CAN YOU EVER FORGIVE ME? – Review by Susan Wloszczyna

The arrival of Can You Ever Forgive Me? is more than enough evidence that McCarthy is the real deal as she closes off her usual buoyant avenues of emoting for a darker, morose and complex persona – one paved in frustration and failed opportunity that is uniquely female in nature. Her usual brassy bravado is tucked away beneath a frumpy veneer of bitterness, disappointment and deeply seated resentment over anyone else’s success.

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CAN YOU EVER FORGIVE ME? – Review by Anne Brodie

Melissa McCarthy’s extraordinary performance as Lee Israel, the literary swindler and forger, is inspired, complete and unforgettable. Her portrayal of the Hollywood biographer turned criminal is touched with genius. She’s not sympathetic and she certainly doesn’t become sympathetic, but McCarthy’s touching hardass earns our attention as a wounded person with no idea how to reign herself in.

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ALL ABOUT NINA — Review by Nikki Baughan

An electric turn from Mary Elizabeth Winstead pulses through this striking feature debut from short filmmaker Eva Vives, which effectively shines a light on issues of honesty, identity and equality through the story of a stand-up comedian transplanted from cacophonous New York to the more introspective LA. While the character’s resulting journey of self-discovery may follow familiar lines, it is bracing nevertheless.

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MOVIE OF THE WEEK October 5, 2018: ALL ABOUT NINA

motw logo 1-35Propelled by a raw, powerful performance from star Mary Elizabeth Winstead, Eva Vives’ debut feature All About Nina couldn’t be more timely or relevant. The story of a caustic stand-up comic whose drunken one-night stands and other self-destructive choices mask heartbreaking pain, it will resonate deeply with anyone who’s ever been afraid to let someone else get close.

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AL ABOUT NINA — Review by Liz Whittemore

Mary Elizabeth Winstead gives a striking performance in this very dark film. As the plot rolls along, it takes an unexpected politically relevant turn that will make its release date seem written in the stars. The emotionally high and low journey you’ll go on with our leading lady will astound and leave you breathless. All About Nina takes center stage with comedy fueled by hurt, ambition, and truth.

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MOVIE OF THE WEEK September 28, 2018: JANE FONDA IN FIVE ACTS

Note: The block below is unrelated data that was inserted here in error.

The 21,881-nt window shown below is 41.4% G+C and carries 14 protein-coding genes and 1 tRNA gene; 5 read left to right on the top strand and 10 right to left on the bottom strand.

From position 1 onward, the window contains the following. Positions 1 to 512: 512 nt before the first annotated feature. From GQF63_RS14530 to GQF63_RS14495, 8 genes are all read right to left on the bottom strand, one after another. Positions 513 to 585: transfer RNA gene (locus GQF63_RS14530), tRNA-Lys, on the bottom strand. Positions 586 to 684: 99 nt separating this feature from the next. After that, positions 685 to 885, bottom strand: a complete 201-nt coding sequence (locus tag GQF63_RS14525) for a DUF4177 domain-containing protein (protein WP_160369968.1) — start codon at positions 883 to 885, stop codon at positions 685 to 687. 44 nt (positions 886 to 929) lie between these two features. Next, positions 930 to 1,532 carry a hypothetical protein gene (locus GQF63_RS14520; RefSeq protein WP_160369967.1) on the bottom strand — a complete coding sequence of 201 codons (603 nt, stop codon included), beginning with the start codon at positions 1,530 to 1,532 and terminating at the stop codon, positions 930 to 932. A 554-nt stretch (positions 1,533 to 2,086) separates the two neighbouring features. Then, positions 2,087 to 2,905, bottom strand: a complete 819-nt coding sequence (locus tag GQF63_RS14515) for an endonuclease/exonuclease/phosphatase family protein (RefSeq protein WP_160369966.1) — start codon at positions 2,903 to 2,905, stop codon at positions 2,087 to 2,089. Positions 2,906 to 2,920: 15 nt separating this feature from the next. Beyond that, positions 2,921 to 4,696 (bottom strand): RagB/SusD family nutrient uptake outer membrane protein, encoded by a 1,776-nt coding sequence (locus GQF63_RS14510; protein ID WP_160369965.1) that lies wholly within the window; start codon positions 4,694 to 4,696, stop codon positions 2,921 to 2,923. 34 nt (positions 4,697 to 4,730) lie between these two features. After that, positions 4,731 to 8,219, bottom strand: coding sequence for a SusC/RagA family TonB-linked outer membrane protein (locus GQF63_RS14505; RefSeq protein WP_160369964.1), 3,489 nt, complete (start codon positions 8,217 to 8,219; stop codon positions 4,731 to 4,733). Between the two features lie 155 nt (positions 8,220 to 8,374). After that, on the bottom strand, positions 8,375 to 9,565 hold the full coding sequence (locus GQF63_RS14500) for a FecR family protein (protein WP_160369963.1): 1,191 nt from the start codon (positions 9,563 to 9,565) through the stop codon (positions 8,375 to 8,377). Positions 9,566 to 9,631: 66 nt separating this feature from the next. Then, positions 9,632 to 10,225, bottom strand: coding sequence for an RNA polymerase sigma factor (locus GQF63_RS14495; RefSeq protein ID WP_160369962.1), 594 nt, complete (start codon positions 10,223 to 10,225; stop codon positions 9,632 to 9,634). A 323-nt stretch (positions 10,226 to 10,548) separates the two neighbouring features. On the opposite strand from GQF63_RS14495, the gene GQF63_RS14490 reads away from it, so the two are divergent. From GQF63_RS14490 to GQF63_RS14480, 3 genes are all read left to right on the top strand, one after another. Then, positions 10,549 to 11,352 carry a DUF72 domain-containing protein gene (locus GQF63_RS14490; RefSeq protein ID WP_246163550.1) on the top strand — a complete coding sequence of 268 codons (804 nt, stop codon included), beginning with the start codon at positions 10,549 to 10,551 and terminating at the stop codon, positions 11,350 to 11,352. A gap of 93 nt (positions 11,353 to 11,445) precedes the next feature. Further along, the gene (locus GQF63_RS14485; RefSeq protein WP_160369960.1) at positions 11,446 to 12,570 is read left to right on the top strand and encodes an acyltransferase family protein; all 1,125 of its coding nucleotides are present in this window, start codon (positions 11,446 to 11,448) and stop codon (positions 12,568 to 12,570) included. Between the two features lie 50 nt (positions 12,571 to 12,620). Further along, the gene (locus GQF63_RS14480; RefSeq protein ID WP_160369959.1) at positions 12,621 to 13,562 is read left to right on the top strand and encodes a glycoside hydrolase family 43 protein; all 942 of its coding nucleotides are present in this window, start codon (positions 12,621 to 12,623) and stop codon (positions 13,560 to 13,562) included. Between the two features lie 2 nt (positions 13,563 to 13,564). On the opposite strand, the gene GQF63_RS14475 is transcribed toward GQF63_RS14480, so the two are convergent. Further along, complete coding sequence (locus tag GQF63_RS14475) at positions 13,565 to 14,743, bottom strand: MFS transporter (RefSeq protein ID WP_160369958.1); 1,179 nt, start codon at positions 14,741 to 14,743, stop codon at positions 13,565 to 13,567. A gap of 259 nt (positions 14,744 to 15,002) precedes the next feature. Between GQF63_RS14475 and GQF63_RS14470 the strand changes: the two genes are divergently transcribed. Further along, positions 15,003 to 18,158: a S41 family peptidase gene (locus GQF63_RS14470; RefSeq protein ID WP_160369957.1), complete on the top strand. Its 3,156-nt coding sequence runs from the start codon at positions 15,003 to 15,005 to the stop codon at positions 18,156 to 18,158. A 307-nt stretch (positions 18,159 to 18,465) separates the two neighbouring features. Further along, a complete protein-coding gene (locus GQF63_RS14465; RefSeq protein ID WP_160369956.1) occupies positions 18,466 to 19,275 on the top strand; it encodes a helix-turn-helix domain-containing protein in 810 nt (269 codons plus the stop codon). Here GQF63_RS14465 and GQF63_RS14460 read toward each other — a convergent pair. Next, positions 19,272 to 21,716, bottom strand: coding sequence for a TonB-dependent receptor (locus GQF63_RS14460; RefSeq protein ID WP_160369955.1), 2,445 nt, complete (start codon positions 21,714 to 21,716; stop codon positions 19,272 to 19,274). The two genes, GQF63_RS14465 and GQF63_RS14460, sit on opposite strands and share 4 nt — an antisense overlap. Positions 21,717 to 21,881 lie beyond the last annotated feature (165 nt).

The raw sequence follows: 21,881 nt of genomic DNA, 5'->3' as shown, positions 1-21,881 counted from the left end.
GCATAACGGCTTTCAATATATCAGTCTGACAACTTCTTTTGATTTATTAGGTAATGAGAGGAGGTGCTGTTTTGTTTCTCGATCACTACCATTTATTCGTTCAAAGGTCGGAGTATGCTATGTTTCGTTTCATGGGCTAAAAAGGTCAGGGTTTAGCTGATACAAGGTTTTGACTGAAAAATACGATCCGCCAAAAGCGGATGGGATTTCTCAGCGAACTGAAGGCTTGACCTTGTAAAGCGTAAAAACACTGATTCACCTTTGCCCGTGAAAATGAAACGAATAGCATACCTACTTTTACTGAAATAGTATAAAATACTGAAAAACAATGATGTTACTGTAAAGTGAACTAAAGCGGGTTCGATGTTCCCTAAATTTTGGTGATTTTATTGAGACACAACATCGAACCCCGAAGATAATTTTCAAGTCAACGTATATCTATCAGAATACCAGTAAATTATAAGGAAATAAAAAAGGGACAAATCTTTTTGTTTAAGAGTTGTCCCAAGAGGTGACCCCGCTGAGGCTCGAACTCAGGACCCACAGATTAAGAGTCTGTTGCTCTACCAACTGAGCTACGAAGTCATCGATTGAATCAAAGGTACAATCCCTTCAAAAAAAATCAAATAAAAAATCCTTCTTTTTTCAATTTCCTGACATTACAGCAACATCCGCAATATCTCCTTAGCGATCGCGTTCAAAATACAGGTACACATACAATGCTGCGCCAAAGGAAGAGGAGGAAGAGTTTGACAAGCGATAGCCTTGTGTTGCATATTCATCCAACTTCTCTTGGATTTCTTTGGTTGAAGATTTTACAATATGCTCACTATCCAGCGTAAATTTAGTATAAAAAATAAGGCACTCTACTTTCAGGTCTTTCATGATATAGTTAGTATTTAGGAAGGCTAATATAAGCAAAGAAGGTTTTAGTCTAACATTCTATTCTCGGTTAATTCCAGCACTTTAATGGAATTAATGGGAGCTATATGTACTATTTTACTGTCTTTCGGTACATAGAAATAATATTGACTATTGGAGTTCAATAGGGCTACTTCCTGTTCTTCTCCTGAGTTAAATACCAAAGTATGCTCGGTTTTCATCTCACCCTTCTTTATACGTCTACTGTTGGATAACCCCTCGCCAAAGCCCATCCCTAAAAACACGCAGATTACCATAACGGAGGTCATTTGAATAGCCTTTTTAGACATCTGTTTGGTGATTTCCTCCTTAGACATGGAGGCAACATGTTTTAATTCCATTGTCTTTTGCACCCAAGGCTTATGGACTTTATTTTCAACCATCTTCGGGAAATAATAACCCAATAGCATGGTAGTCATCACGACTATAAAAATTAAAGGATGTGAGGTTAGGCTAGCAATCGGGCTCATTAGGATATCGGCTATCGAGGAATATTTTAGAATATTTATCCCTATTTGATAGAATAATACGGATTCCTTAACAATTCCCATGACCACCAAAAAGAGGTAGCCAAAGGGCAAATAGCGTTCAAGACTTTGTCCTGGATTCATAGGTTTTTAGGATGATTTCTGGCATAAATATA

“Trying to be perfect is a toxic journey,” says Jane Fonda in Susan Lacy’s revealing, deeply personal documentary Jane Fonda in Five Acts, and — after hearing stories she’s told for the previous two hours — it’s impossible to disagree. Fonda’s revelatory reflections on her life as actress and activist make it clear that giving herself permission to be imperfect let her become her happiest self.

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JANE FONDA IN FIVE ACTS – Review by Marilyn Ferdinand

Filmmaker Susan Lacy packs in as much information about Fonda as she can using archival footage, film and television clips, and talking-head interviews with her family, costars and friends and, of course, Jane Fonda herself. For those who are just discovering Fonda, this documentary will help them understand her place in history and perhaps help them on their journey of self-discovery.

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PUZZLE — Review by Martha K. Baker

Puzzle is aptly named for a game and a dilemma. Puzzles are what children do to learn eye/hand coordination. But when Agnes receives a puzzle for her birthday, she is drawn to it like filings to magnet. She is a housewife for a festering man child, who works in a garage and expects his dinner on the table. Imagine his surprise when he finds a puzzle on it instead.

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THE BOOKSHOP — Review by Cate Marquis

In 1950s Britain, a widow moves to a small English village, buys a old house in town that had stood empty for years, with the intention to open a bookshop. Sounds harmless enough, maybe even something the village would welcome. But Florence Green (Emily Mortimer) does not find it so. It isn’t so much the bookshop that is the problem, although one seemly friendly villager offers her the not-to-encouraging advice that people around there don’t read. Well, the villager admits, there is one reader, the reclusive Mr. Brundish (Bill Nighy) but he never leaves his decaying mansion. No, the real problem,as it turns out, is not lack of readers, but that Florence happened to pick as the spot for her bookshop the very old house that a powerful local aristocrat Violet Gamat (Patricia Clarkson) had her eye on, planning to turn the building that everyone in town calls “the old house” into an “arts center.”

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